Heat coconut oil in skillet over medium heat. When oil is hot add chicken, mushrooms and onions, as well as fresh garlic if using. Sauté chicken about 5-7 minutes or until lightly brown, stirring mushrooms and onions to brown evenly. Turn chicken to brown both sides, cooking for an additional 5-7 minutes, making sure juices in the thickest part run clear. Place chicken breasts in a baking dish and cover to keep warm.

In your skillet with the mushrooms and onions, add rosemary, green onions, pea pods, and red pepper. Add the wine, stirring to loosen cooked juices in the pan. When the wine is slightly reduced, add the broth, and then continue to cook until liquid is reduced by half. Stir in butter or Ghee. Add the chicken and bring back to serving temperature. Sprinkle with freshly ground pepper and parsley and serve.


The Secret of Dark Chocolate

We have all heard people say dark chocolate is good for you, but that always seems a little too good to be true. How can something so delicious also be good for you? Turns out, there are some great benefits to eating a little bit of chocolate everyday. In fact, it can improve your health and actually reduce your risk for heart disease.

The actually make-up of dark chocolate is healthy when its quality with high cocoa content. According to Authority Nutrition, a 100 gram bar of dark chocolate with 70-80% cocoa contains 11 grams of fiber, 67% of the RDA for Iron, 58% of the RDA for Magnesium, 89% of the RDA for Copper, 98% of the RDA for Manganese, and also some potassium, phosphorus, zinc, and selenium for good measure. In total, that would be 600 calories. A little bit of this daily would be great nutrients for you body.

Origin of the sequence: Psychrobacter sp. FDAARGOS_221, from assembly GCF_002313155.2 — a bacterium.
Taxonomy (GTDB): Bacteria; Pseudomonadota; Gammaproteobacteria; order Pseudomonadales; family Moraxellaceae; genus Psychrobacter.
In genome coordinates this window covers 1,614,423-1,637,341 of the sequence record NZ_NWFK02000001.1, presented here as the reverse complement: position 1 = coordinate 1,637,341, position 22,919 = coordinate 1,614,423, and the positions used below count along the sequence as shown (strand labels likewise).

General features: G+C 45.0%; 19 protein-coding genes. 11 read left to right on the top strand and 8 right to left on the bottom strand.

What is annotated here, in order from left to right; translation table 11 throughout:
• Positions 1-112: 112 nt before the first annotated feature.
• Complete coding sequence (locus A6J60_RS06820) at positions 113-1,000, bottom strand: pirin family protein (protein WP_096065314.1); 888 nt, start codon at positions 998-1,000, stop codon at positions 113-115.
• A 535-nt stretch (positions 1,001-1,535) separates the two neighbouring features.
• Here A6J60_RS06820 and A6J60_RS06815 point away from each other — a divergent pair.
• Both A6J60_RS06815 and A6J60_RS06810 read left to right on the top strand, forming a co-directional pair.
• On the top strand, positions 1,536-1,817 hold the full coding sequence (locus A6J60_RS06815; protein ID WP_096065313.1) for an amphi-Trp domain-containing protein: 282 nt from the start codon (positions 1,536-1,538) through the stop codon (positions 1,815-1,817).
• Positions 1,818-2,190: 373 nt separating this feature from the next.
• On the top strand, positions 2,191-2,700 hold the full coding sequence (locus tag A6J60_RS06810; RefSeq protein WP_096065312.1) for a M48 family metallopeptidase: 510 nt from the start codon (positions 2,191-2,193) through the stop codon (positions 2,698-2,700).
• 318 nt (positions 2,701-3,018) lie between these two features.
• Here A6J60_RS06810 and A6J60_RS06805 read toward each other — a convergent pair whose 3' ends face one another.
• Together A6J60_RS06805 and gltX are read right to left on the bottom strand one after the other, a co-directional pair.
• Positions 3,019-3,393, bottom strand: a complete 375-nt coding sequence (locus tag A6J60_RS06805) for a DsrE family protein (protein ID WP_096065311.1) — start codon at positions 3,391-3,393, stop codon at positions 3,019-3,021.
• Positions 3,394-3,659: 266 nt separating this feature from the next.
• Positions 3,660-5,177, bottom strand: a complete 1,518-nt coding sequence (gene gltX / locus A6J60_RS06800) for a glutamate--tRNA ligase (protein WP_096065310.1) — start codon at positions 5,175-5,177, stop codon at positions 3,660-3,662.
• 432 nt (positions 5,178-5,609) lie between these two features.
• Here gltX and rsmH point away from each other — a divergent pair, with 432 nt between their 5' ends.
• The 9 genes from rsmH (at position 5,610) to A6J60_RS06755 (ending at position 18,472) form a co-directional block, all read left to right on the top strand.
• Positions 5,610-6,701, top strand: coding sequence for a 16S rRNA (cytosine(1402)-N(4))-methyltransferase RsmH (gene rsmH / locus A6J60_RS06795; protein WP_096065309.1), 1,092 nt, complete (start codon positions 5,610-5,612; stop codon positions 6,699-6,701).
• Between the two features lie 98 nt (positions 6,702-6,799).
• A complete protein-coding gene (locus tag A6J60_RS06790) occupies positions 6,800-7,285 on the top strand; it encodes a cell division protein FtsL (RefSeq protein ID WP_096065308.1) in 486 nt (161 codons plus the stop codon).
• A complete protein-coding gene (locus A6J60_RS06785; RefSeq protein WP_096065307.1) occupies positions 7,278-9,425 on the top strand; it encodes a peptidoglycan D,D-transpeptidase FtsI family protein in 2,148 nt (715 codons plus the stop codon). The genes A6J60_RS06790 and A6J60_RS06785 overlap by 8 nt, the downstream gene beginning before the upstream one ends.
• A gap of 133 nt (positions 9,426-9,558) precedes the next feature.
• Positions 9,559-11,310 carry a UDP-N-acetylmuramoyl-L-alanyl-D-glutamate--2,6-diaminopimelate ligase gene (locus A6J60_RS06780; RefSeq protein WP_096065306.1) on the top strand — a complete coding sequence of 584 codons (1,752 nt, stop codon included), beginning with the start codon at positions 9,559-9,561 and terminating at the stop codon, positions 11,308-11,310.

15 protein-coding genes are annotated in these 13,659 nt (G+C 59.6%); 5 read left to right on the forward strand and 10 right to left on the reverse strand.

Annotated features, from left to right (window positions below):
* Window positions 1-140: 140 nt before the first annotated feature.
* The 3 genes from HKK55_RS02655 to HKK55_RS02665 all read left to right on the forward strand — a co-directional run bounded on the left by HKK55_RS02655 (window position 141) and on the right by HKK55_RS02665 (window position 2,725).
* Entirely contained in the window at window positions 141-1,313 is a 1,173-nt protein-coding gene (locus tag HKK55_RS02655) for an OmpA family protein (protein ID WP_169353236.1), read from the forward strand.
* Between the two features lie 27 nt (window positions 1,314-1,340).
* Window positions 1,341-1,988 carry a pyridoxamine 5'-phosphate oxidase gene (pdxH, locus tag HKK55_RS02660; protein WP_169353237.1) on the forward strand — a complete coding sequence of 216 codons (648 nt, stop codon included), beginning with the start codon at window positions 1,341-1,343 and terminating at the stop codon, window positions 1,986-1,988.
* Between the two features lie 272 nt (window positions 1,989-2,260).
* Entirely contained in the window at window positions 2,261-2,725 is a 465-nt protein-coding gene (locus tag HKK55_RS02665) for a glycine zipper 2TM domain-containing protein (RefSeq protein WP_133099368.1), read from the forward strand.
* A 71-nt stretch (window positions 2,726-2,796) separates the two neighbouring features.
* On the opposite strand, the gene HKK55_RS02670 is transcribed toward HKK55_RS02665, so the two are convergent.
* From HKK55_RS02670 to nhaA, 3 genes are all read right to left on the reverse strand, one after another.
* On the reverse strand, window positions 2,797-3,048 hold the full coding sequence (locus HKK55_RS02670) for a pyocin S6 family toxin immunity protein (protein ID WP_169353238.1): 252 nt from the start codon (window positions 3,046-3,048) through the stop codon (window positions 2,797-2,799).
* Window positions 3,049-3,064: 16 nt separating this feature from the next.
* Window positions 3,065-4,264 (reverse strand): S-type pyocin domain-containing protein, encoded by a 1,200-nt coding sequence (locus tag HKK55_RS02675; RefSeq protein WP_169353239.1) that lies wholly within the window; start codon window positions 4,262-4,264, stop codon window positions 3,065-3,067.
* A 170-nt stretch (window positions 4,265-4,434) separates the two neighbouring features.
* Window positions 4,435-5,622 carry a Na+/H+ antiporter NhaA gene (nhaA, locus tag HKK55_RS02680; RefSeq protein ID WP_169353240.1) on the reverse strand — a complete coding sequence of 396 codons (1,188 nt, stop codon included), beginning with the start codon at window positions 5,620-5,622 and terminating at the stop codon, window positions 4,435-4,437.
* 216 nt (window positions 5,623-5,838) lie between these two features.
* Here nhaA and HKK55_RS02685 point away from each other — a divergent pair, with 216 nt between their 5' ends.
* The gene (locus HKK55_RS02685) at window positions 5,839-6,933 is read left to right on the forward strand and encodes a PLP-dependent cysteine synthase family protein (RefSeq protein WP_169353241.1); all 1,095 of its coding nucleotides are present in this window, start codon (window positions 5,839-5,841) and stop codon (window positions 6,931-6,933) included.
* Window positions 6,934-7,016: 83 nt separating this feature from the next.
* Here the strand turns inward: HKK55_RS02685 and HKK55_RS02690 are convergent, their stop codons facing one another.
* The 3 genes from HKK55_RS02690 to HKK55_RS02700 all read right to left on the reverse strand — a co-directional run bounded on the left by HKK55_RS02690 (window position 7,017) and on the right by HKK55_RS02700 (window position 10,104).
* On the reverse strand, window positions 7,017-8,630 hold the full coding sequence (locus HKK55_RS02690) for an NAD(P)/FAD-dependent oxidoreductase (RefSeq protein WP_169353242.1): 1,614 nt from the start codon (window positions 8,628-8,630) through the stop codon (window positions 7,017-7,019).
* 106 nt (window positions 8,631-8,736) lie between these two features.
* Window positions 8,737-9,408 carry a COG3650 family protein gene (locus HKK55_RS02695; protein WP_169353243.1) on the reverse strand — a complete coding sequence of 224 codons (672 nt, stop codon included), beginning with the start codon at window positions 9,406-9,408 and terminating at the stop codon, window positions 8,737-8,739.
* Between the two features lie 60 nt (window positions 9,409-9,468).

Plus, dark chocolate provide the body with great amounts of antioxidants. It also has flavanols that help stimulate your body into producing gases that lower blood pressure. Overall, it greatly reduces your risk for heart disease by raising HDLs and protecting LDL from oxidations. Essentially, it promotes good cholesterol and discourages bad. Then, in some cases, brain function can also be enhanced.

Finally, dark chocolate can actually protect you skin from sun damage. Bioactive compounds such as the flavonols help increase skin density and hydration, and it has been proven to reduce sunburn. Perhaps, you should take some dark chocolate with you to the beach.

All of this said, nothing is good in excess. Eating too much dark chocolate will still be bad for you. However, instead of an apple a day will keep the doctor away, try a piece of dark chocolate away will keep the doctor away. And as far as your dentist is concerned, just make sure to brush you teeth afterwards!